Duluth, GA City Hall

Duluth City Hall painted plein air during #duluthfallfestival. Used only three colors: Perrinone Orange, French Ultramarine and Viridian.

Click here to buy this painting: https://www.dailypaintworks.com/fineart/maria-peagler/duluth-ga-city-hall/702507

#landscapepainting #watercolorpainting #urbansketchers #duluthcityhall #danielsmith #fabriano #princetonbrushes #mariapeagler

Summer Storm Over Lake Petit

“Lake Petit Summer Storm,” available. This incredible storm cloud lasted just a few seconds before it was gone and the bottom dropped out into rain showers. Thank you to @davidpeagler who gave me the heads up about the beautiful cloud formations.

Click here to buy this painting: https://www.dailypaintworks.com/fineart/maria-peagler/lake-petit-summer-storm/701694

#watercolorpainting #landscapepainting #mariapeagler #georgia #bigcanoe #8×10

Room with a View

“Room with a View,” #8×10 watercolor.

This is the second #pleinair painting I did at the same location in #blueridge. Instead of facing the church, I tuned around to see this beautiful valley nestled into the mountains.

I like to think those two graves are a couple, hand in hand, enjoying the view from hill.

Part of the #BRAA exhibit showing through early Oct.
#watercolorpainting #landscapepainting #mariapeagler

Quittin’ Time: Kayaks at Dusk

Quittin’ Time

This was the scene as my husband and I pulled out kayaks out of the lake at dusk. We love to kayak together: he fishes, I paint. So we can be together, yet separate, each enjoying our own passion.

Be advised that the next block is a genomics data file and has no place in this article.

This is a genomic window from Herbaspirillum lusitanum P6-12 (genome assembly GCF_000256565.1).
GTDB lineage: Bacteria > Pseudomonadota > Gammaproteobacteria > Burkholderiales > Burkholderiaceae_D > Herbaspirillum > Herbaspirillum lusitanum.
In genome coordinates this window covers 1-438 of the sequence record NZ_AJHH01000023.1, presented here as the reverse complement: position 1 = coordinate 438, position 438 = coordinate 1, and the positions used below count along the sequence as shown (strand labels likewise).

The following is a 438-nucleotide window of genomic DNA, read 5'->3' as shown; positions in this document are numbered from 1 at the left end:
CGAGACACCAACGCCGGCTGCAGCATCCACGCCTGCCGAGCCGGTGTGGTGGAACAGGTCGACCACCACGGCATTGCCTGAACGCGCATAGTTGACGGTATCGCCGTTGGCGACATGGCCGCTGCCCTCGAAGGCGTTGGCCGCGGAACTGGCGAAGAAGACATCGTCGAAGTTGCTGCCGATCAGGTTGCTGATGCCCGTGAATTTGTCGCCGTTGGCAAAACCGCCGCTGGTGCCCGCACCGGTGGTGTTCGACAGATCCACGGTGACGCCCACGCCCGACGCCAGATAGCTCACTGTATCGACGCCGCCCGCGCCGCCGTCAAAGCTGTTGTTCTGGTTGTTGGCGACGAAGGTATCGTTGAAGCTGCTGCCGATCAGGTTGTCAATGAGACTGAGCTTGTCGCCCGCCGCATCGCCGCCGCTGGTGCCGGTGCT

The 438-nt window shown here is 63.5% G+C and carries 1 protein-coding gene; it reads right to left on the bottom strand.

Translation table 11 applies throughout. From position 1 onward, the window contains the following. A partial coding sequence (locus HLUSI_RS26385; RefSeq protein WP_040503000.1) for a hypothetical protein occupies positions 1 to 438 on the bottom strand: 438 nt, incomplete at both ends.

The lake was quiet, and the clouds reflected on it as we left. A perfect painting subject.

Buy it here: https://www.dailypaintworks.com/fineart/maria-peagler/quittin-time/688581

#watercolorpainting #landscapepainting #kayakpainting #kayakfishing #bigcanoe #mariapeagler

Hay Bales, Composed

I spent a lot of time composing this painting. It’s from a photograph of a farm with two barns, a truck, and the hay bales. The photo was a far away shot and in landscape format.

I was immediately drawn to the lines of the two barns where they intersected the hay bales.  I played up the contrast there and made it the center of interest in the composition.

The tree on the right was my own addition, a little artistic license to keep you in the painting.

I used a split-complementary color scheme here of blue, red-orange and yellow-orange, with a little red-violet thrown in for accent.

I’ve been helping a friend who is struggling a bit with watercolor, and my advice was to learn to let the watercolor do the work.  As Keiko Tanabe says, “you’re a team.” I let the colors mingle on the paper and granulate in the upper barn roof.

Those colors are my “secret recipe.” I use a Daniel Smith pigment that I’ve never heard of anyone else using, and I discovered it by accident. But it’s now my favorite, and I work it into as many paintings as possible.

I adore the way this turned out. This is my style: bold color and lots of drama.

The exercise was from Brienne M. Brown’s class on Composition over at OpenStudioOnline.com.